Diabetes in Culturally Diverse Populations: From Biology to Culture

  • A. Enrique CaballeroEmail author
Reference work entry


Diabetes does not equally affect all racial/ethnic groups. Type 2 diabetes is more frequent, while type 1 diabetes is less common among racial/ethnic minorities in the United States in comparison to the non-Hispanic white population. Multiple genetic and acquired factors explain this difference. In some cases, a higher rate of insulin resistance, accumulation of visceral fat, and/or beta cell fatigue may contribute to the development of type 2 diabetes. Clearly, social and cultural factors also influence the development and course of the disease. As the number of patients from ethnic/racial minorities increases in the United States, health-care providers are in higher need of understanding how to properly interact and guide patients in order to integrate comprehensive, culturally oriented strategies in clinical practice. Whereas the current health-care system does not allow for much time of interaction with patients with diabetes in most clinical settings, the identification of particular biological, social, psychological, cultural, and financial factors in routine clinical care may be of extreme importance to achieve the desired clinical outcomes in diabetes care.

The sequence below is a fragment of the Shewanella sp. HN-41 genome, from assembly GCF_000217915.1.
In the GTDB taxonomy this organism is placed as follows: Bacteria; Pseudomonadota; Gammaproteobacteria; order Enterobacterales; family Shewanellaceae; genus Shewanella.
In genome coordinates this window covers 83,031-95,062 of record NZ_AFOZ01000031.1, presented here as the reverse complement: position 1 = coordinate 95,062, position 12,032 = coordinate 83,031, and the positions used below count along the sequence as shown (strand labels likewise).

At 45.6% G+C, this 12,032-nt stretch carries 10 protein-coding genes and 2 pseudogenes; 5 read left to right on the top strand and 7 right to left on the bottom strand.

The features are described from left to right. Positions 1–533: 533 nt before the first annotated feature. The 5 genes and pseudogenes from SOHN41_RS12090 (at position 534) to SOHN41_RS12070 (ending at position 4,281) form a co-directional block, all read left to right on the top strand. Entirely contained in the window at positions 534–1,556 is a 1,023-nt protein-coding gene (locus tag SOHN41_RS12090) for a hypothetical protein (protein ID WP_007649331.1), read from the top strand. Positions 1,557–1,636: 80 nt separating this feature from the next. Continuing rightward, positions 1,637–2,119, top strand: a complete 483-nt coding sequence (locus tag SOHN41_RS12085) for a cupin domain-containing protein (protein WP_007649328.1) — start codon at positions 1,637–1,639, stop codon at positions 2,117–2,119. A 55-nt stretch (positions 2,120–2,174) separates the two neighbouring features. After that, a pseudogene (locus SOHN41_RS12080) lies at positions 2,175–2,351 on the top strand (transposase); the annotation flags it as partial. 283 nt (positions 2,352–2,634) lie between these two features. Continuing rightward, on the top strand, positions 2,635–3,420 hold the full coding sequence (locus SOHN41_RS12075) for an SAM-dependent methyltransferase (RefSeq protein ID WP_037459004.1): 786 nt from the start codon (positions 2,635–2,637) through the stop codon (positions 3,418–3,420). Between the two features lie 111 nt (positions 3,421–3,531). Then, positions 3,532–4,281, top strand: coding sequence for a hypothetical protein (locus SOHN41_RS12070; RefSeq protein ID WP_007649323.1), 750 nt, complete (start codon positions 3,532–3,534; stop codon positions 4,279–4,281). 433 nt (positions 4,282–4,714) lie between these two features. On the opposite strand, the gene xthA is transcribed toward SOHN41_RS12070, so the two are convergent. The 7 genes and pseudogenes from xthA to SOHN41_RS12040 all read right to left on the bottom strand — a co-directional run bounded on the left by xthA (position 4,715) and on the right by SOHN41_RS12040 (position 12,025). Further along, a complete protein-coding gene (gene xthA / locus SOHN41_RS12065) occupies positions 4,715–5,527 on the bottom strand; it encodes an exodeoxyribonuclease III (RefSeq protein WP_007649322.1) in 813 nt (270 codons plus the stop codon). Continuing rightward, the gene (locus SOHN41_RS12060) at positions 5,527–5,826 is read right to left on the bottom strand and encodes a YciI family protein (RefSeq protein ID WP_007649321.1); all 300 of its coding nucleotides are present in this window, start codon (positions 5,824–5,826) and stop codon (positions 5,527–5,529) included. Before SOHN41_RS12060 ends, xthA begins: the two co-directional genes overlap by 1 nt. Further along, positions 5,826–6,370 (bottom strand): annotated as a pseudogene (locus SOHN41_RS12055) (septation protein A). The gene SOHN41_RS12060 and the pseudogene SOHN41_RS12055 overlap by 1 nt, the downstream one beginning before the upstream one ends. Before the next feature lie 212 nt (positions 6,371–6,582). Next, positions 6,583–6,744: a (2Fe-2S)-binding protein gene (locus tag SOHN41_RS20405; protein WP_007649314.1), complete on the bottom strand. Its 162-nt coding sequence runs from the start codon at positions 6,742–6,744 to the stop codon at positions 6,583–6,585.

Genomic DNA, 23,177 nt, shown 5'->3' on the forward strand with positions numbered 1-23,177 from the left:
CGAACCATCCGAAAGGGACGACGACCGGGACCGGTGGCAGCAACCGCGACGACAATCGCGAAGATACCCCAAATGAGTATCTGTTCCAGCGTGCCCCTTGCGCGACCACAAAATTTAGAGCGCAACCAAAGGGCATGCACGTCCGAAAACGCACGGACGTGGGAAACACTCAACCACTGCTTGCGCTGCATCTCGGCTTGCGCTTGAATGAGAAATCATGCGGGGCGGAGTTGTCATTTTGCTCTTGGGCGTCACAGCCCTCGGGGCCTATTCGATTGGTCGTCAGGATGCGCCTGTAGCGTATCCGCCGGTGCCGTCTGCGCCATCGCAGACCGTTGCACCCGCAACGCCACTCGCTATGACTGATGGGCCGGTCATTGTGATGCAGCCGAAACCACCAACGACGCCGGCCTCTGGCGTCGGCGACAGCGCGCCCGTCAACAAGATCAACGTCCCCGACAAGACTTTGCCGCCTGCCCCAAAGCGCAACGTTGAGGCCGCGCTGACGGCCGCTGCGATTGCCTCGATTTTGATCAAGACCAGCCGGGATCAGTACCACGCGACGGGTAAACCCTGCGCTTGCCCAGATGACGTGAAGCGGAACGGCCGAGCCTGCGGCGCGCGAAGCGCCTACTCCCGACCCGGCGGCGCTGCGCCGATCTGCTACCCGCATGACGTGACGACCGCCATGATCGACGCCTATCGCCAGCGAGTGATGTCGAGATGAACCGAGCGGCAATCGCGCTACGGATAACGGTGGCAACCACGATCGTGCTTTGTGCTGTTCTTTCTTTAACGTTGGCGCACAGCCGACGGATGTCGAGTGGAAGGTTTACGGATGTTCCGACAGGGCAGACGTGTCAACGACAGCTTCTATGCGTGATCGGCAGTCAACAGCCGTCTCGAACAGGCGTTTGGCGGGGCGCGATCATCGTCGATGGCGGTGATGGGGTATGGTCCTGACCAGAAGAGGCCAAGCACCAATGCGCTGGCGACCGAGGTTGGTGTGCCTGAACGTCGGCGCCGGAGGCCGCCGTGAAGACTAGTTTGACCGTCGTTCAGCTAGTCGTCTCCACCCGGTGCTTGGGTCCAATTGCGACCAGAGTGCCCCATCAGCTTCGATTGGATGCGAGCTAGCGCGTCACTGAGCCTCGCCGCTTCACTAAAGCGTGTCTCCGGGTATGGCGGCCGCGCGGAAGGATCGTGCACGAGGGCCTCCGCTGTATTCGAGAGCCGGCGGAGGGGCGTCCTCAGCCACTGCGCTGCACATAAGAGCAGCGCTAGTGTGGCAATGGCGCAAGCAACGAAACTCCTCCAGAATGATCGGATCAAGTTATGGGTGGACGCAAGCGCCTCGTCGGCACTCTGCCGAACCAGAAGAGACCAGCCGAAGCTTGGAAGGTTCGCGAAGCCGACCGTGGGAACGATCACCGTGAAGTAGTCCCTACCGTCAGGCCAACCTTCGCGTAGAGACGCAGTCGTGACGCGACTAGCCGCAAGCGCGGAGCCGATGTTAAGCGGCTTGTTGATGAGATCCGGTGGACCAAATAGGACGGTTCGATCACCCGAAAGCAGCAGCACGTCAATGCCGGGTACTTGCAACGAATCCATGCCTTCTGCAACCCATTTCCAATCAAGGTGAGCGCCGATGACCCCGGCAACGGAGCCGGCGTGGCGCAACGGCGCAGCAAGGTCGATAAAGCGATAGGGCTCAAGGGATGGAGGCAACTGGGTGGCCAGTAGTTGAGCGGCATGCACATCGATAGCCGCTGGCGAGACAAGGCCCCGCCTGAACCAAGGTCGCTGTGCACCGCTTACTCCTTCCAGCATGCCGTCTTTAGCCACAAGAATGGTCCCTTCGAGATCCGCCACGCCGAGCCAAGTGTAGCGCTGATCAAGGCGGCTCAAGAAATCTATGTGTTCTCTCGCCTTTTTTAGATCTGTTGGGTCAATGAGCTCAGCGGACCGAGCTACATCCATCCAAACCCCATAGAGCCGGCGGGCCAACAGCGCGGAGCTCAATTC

Diabetes Minorities Race Ethnicity Culture Disparities Social 


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© Springer International Publishing AG 2017

Authors and Affiliations

  1. 1.Joslin Diabetes Center, Latino Diabetes InitiativeHarvard Medical SchoolBostonUSA

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